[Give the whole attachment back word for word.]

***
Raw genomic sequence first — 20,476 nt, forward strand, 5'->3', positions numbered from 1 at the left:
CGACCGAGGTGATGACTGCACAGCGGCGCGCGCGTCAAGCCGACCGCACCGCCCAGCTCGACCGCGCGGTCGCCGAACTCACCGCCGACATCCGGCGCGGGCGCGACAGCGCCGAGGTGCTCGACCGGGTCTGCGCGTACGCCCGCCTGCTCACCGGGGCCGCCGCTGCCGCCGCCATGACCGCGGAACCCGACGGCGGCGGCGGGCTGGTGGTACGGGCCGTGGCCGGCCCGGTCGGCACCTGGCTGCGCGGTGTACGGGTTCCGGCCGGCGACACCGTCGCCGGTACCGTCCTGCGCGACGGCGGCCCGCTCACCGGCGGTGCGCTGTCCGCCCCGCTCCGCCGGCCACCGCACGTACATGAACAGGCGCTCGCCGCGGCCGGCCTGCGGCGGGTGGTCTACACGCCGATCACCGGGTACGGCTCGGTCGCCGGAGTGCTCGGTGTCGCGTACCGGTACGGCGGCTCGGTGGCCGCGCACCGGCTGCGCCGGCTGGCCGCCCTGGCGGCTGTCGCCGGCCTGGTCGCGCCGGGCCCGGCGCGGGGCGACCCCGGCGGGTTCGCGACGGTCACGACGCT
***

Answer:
Raw genomic sequence first — 20,476 nt, forward strand, 5'->3', positions numbered from 1 at the left:
CGACCGAGGTGATGACTGCACAGCGGCGCGCGCGTCAAGCCGACCGCACCGCCCAGCTCGACCGCGCGGTCGCCGAACTCACCGCCGACATCCGGCGCGGGCGCGACAGCGCCGAGGTGCTCGACCGGGTCTGCGCGTACGCCCGCCTGCTCACCGGGGCCGCCGCTGCCGCCGCCATGACCGCGGAACCCGACGGCGGCGGCGGGCTGGTGGTACGGGCCGTGGCCGGCCCGGTCGGCACCTGGCTGCGCGGTGTACGGGTTCCGGCCGGCGACACCGTCGCCGGTACCGTCCTGCGCGACGGCGGCCCGCTCACCGGCGGTGCGCTGTCCGCCCCGCTCCGCCGGCCACCGCACGTACATGAACAGGCGCTCGCCGCGGCCGGCCTGCGGCGGGTGGTCTACACGCCGATCACCGGGTACGGCTCGGTCGCCGGAGTGCTCGGTGTCGCGTACCGGTACGGCGGCTCGGTGGCCGCGCACCGGCTGCGCCGGCTGGCCGCCCTGGCGGCTGTCGCCGGCCTGGTCGCGCCGGGCCCGGCGCGGGGCGACCCCGGCGGGTTCGCGACGGTCACGACGCT